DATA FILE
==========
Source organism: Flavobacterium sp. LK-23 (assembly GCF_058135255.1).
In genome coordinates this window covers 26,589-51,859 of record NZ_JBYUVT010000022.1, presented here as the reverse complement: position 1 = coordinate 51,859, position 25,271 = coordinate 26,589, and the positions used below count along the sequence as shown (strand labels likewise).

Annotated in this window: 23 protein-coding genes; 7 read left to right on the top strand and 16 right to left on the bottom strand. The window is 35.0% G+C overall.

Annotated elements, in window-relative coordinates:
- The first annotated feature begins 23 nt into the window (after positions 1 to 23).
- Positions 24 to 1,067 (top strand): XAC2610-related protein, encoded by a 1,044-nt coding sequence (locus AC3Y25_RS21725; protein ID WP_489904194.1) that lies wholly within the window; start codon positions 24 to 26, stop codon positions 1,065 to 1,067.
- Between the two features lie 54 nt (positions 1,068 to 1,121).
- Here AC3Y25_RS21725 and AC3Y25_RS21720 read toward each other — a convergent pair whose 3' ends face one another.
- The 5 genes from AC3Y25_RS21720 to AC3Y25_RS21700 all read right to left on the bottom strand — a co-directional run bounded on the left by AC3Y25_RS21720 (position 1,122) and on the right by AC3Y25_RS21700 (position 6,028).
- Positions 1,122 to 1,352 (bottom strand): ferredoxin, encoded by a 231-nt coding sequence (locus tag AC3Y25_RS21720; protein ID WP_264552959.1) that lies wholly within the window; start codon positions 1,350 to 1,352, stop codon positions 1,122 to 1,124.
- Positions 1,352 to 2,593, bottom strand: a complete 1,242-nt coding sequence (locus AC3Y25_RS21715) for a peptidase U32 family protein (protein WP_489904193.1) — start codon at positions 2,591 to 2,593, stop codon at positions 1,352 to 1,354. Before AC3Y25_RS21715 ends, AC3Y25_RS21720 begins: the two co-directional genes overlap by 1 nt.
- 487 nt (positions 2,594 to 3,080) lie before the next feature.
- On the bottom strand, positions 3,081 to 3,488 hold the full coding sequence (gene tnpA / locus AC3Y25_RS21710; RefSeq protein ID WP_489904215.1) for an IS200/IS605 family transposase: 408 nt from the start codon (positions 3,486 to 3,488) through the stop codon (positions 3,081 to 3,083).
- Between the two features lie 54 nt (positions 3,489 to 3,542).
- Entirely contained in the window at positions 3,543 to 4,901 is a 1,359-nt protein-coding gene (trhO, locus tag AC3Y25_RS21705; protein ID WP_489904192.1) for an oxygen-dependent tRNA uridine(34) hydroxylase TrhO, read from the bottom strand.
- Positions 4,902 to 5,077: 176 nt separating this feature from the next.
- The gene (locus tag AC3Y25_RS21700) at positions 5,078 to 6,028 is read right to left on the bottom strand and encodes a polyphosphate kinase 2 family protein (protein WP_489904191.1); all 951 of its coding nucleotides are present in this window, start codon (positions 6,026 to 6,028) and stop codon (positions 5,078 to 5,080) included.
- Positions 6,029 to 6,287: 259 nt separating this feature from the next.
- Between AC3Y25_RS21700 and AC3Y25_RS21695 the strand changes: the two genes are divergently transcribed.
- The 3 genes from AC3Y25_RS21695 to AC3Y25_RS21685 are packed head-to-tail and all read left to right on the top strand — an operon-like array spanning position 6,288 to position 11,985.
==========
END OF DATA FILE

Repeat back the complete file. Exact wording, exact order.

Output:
Source organism: Flavobacterium sp. LK-23 (assembly GCF_058135255.1).
In genome coordinates this window covers 26,589-51,859 of record NZ_JBYUVT010000022.1, presented here as the reverse complement: position 1 = coordinate 51,859, position 25,271 = coordinate 26,589, and the positions used below count along the sequence as shown (strand labels likewise).

Annotated in this window: 23 protein-coding genes; 7 read left to right on the top strand and 16 right to left on the bottom strand. The window is 35.0% G+C overall.

Annotated elements, in window-relative coordinates:
- The first annotated feature begins 23 nt into the window (after positions 1 to 23).
- Positions 24 to 1,067 (top strand): XAC2610-related protein, encoded by a 1,044-nt coding sequence (locus AC3Y25_RS21725; protein ID WP_489904194.1) that lies wholly within the window; start codon positions 24 to 26, stop codon positions 1,065 to 1,067.
- Between the two features lie 54 nt (positions 1,068 to 1,121).
- Here AC3Y25_RS21725 and AC3Y25_RS21720 read toward each other — a convergent pair whose 3' ends face one another.
- The 5 genes from AC3Y25_RS21720 to AC3Y25_RS21700 all read right to left on the bottom strand — a co-directional run bounded on the left by AC3Y25_RS21720 (position 1,122) and on the right by AC3Y25_RS21700 (position 6,028).
- Positions 1,122 to 1,352 (bottom strand): ferredoxin, encoded by a 231-nt coding sequence (locus tag AC3Y25_RS21720; protein ID WP_264552959.1) that lies wholly within the window; start codon positions 1,350 to 1,352, stop codon positions 1,122 to 1,124.
- Positions 1,352 to 2,593, bottom strand: a complete 1,242-nt coding sequence (locus AC3Y25_RS21715) for a peptidase U32 family protein (protein WP_489904193.1) — start codon at positions 2,591 to 2,593, stop codon at positions 1,352 to 1,354. Before AC3Y25_RS21715 ends, AC3Y25_RS21720 begins: the two co-directional genes overlap by 1 nt.
- 487 nt (positions 2,594 to 3,080) lie before the next feature.
- On the bottom strand, positions 3,081 to 3,488 hold the full coding sequence (gene tnpA / locus AC3Y25_RS21710; RefSeq protein ID WP_489904215.1) for an IS200/IS605 family transposase: 408 nt from the start codon (positions 3,486 to 3,488) through the stop codon (positions 3,081 to 3,083).
- Between the two features lie 54 nt (positions 3,489 to 3,542).
- Entirely contained in the window at positions 3,543 to 4,901 is a 1,359-nt protein-coding gene (trhO, locus tag AC3Y25_RS21705; protein ID WP_489904192.1) for an oxygen-dependent tRNA uridine(34) hydroxylase TrhO, read from the bottom strand.
- Positions 4,902 to 5,077: 176 nt separating this feature from the next.
- The gene (locus tag AC3Y25_RS21700) at positions 5,078 to 6,028 is read right to left on the bottom strand and encodes a polyphosphate kinase 2 family protein (protein WP_489904191.1); all 951 of its coding nucleotides are present in this window, start codon (positions 6,026 to 6,028) and stop codon (positions 5,078 to 5,080) included.
- Positions 6,029 to 6,287: 259 nt separating this feature from the next.
- Between AC3Y25_RS21700 and AC3Y25_RS21695 the strand changes: the two genes are divergently transcribed.
- The 3 genes from AC3Y25_RS21695 to AC3Y25_RS21685 are packed head-to-tail and all read left to right on the top strand — an operon-like array spanning position 6,288 to position 11,985.